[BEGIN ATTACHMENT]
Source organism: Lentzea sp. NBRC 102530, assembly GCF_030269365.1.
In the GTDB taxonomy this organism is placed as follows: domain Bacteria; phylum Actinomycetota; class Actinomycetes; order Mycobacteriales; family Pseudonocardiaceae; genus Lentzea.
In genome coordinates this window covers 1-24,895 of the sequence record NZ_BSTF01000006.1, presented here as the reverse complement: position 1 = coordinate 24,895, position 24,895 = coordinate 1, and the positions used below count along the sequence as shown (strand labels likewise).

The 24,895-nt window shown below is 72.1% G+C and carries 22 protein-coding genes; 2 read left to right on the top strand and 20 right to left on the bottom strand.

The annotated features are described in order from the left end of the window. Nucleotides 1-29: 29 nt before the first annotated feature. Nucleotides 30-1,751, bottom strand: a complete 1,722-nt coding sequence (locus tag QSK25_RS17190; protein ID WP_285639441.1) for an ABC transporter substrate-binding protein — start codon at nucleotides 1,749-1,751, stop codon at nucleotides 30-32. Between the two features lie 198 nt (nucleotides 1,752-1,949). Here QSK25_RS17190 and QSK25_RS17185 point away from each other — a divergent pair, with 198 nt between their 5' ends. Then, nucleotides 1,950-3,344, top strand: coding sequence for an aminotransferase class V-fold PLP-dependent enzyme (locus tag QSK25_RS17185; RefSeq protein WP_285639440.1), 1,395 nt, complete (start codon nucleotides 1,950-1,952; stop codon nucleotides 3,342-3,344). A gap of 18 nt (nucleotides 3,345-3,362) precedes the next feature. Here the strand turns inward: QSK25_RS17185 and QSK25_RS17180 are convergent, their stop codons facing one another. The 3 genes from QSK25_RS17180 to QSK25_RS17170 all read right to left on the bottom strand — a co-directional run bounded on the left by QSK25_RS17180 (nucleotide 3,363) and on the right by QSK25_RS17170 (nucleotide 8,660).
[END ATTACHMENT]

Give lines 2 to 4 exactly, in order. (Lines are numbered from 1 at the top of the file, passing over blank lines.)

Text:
In the GTDB taxonomy this organism is placed as follows: domain Bacteria; phylum Actinomycetota; class Actinomycetes; order Mycobacteriales; family Pseudonocardiaceae; genus Lentzea.
In genome coordinates this window covers 1-24,895 of the sequence record NZ_BSTF01000006.1, presented here as the reverse complement: position 1 = coordinate 24,895, position 24,895 = coordinate 1, and the positions used below count along the sequence as shown (strand labels likewise).

The 24,895-nt window shown below is 72.1% G+C and carries 22 protein-coding genes; 2 read left to right on the top strand and 20 right to left on the bottom strand.